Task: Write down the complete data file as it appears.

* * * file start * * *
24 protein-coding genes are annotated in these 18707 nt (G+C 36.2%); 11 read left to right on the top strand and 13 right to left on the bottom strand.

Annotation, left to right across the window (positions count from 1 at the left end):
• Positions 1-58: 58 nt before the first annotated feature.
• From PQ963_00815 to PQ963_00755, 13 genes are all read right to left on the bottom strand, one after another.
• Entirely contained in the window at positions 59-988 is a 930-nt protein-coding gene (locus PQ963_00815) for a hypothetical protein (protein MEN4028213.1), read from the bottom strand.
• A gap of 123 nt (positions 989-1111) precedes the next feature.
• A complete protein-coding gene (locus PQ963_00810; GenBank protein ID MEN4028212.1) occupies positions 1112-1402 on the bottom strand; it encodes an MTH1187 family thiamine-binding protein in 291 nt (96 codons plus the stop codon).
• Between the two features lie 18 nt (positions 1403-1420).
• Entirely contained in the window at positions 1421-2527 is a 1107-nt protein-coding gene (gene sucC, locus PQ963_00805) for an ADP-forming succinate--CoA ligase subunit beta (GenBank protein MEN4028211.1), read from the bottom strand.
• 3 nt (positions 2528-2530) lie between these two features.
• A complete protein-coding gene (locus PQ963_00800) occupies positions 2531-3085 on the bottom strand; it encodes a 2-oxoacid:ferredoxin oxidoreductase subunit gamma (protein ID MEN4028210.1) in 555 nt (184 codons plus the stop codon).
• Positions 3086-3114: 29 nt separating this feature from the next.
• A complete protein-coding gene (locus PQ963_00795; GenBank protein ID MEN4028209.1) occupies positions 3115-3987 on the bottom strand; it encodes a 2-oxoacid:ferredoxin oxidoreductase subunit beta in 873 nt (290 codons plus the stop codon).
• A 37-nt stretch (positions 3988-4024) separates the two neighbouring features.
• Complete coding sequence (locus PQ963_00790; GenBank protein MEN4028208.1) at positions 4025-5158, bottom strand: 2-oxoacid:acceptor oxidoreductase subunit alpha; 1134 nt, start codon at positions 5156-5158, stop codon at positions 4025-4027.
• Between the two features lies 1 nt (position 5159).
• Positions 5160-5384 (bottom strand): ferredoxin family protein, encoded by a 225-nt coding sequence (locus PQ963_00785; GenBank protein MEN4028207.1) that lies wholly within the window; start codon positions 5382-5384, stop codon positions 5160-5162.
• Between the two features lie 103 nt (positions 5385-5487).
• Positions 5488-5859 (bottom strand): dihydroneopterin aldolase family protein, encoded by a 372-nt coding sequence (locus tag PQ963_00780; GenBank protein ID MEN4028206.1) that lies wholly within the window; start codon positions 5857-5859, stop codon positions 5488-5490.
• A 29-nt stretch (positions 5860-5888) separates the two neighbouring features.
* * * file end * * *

24 protein-coding genes are annotated in these 18707 nt (G+C 36.2%); 11 read left to right on the top strand and 13 right to left on the bottom strand.

Annotation, left to right across the window (positions count from 1 at the left end):
• Positions 1-58: 58 nt before the first annotated feature.
• From PQ963_00815 to PQ963_00755, 13 genes are all read right to left on the bottom strand, one after another.
• Entirely contained in the window at positions 59-988 is a 930-nt protein-coding gene (locus PQ963_00815) for a hypothetical protein (protein MEN4028213.1), read from the bottom strand.
• A gap of 123 nt (positions 989-1111) precedes the next feature.
• A complete protein-coding gene (locus PQ963_00810; GenBank protein ID MEN4028212.1) occupies positions 1112-1402 on the bottom strand; it encodes an MTH1187 family thiamine-binding protein in 291 nt (96 codons plus the stop codon).
• Between the two features lie 18 nt (positions 1403-1420).
• Entirely contained in the window at positions 1421-2527 is a 1107-nt protein-coding gene (gene sucC, locus PQ963_00805) for an ADP-forming succinate--CoA ligase subunit beta (GenBank protein MEN4028211.1), read from the bottom strand.
• 3 nt (positions 2528-2530) lie between these two features.
• A complete protein-coding gene (locus PQ963_00800) occupies positions 2531-3085 on the bottom strand; it encodes a 2-oxoacid:ferredoxin oxidoreductase subunit gamma (protein ID MEN4028210.1) in 555 nt (184 codons plus the stop codon).
• Positions 3086-3114: 29 nt separating this feature from the next.
• A complete protein-coding gene (locus PQ963_00795; GenBank protein ID MEN4028209.1) occupies positions 3115-3987 on the bottom strand; it encodes a 2-oxoacid:ferredoxin oxidoreductase subunit beta in 873 nt (290 codons plus the stop codon).
• A 37-nt stretch (positions 3988-4024) separates the two neighbouring features.
• Complete coding sequence (locus PQ963_00790; GenBank protein MEN4028208.1) at positions 4025-5158, bottom strand: 2-oxoacid:acceptor oxidoreductase subunit alpha; 1134 nt, start codon at positions 5156-5158, stop codon at positions 4025-4027.
• Between the two features lies 1 nt (position 5159).
• Positions 5160-5384 (bottom strand): ferredoxin family protein, encoded by a 225-nt coding sequence (locus PQ963_00785; GenBank protein MEN4028207.1) that lies wholly within the window; start codon positions 5382-5384, stop codon positions 5160-5162.
• Between the two features lie 103 nt (positions 5385-5487).
• Positions 5488-5859 (bottom strand): dihydroneopterin aldolase family protein, encoded by a 372-nt coding sequence (locus tag PQ963_00780; GenBank protein ID MEN4028206.1) that lies wholly within the window; start codon positions 5857-5859, stop codon positions 5488-5490.
• A 29-nt stretch (positions 5860-5888) separates the two neighbouring features.